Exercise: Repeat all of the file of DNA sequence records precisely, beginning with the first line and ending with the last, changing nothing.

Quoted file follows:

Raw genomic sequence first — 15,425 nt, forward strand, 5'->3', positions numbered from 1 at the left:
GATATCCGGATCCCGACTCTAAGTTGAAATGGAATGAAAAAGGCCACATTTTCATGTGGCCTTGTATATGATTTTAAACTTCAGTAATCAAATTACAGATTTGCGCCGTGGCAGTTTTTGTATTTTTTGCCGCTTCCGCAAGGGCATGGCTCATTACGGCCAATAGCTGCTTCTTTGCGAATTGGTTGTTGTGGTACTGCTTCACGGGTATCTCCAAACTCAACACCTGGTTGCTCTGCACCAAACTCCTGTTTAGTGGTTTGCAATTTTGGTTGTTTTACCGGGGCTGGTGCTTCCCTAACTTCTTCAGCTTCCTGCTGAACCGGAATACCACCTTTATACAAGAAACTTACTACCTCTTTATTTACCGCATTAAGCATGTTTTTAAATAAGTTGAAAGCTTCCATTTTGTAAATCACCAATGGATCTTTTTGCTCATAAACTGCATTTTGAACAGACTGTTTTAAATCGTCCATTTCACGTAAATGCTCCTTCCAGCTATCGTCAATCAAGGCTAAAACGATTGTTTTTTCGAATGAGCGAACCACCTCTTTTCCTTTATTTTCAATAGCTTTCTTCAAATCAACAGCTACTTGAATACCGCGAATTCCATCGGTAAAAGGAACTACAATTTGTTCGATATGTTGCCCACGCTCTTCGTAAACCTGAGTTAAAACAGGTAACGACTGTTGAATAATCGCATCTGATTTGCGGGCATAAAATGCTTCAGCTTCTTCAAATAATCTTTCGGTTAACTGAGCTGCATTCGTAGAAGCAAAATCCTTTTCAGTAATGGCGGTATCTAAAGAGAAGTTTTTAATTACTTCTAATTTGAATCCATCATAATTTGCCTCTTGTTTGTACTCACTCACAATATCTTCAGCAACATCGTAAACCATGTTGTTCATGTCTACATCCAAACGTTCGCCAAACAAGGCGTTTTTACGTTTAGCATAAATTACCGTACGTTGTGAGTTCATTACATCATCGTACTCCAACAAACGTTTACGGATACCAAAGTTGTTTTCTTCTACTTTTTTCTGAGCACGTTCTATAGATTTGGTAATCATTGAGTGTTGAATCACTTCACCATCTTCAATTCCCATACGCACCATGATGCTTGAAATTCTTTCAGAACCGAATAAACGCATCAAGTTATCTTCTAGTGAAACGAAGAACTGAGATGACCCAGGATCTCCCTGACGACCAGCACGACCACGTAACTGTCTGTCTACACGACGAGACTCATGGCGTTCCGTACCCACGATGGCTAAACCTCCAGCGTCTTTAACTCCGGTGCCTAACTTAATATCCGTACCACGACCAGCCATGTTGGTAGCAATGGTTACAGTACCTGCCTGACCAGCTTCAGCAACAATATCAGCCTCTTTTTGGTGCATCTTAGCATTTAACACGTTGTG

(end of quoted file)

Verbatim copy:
Raw genomic sequence first — 15,425 nt, forward strand, 5'->3', positions numbered from 1 at the left:
GATATCCGGATCCCGACTCTAAGTTGAAATGGAATGAAAAAGGCCACATTTTCATGTGGCCTTGTATATGATTTTAAACTTCAGTAATCAAATTACAGATTTGCGCCGTGGCAGTTTTTGTATTTTTTGCCGCTTCCGCAAGGGCATGGCTCATTACGGCCAATAGCTGCTTCTTTGCGAATTGGTTGTTGTGGTACTGCTTCACGGGTATCTCCAAACTCAACACCTGGTTGCTCTGCACCAAACTCCTGTTTAGTGGTTTGCAATTTTGGTTGTTTTACCGGGGCTGGTGCTTCCCTAACTTCTTCAGCTTCCTGCTGAACCGGAATACCACCTTTATACAAGAAACTTACTACCTCTTTATTTACCGCATTAAGCATGTTTTTAAATAAGTTGAAAGCTTCCATTTTGTAAATCACCAATGGATCTTTTTGCTCATAAACTGCATTTTGAACAGACTGTTTTAAATCGTCCATTTCACGTAAATGCTCCTTCCAGCTATCGTCAATCAAGGCTAAAACGATTGTTTTTTCGAATGAGCGAACCACCTCTTTTCCTTTATTTTCAATAGCTTTCTTCAAATCAACAGCTACTTGAATACCGCGAATTCCATCGGTAAAAGGAACTACAATTTGTTCGATATGTTGCCCACGCTCTTCGTAAACCTGAGTTAAAACAGGTAACGACTGTTGAATAATCGCATCTGATTTGCGGGCATAAAATGCTTCAGCTTCTTCAAATAATCTTTCGGTTAACTGAGCTGCATTCGTAGAAGCAAAATCCTTTTCAGTAATGGCGGTATCTAAAGAGAAGTTTTTAATTACTTCTAATTTGAATCCATCATAATTTGCCTCTTGTTTGTACTCACTCACAATATCTTCAGCAACATCGTAAACCATGTTGTTCATGTCTACATCCAAACGTTCGCCAAACAAGGCGTTTTTACGTTTAGCATAAATTACCGTACGTTGTGAGTTCATTACATCATCGTACTCCAACAAACGTTTACGGATACCAAAGTTGTTTTCTTCTACTTTTTTCTGAGCACGTTCTATAGATTTGGTAATCATTGAGTGTTGAATCACTTCACCATCTTCAATTCCCATACGCACCATGATGCTTGAAATTCTTTCAGAACCGAATAAACGCATCAAGTTATCTTCTAGTGAAACGAAGAACTGAGATGACCCAGGATCTCCCTGACGACCAGCACGACCACGTAACTGTCTGTCTACACGACGAGACTCATGGCGTTCCGTACCCACGATGGCTAAACCTCCAGCGTCTTTAACTCCGGTGCCTAACTTAATATCCGTACCACGACCAGCCATGTTGGTAGCAATGGTTACAGTACCTGCCTGACCAGCTTCAGCAACAATATCAGCCTCTTTTTGGTGCATCTTAGCATTTAACACGTTGTG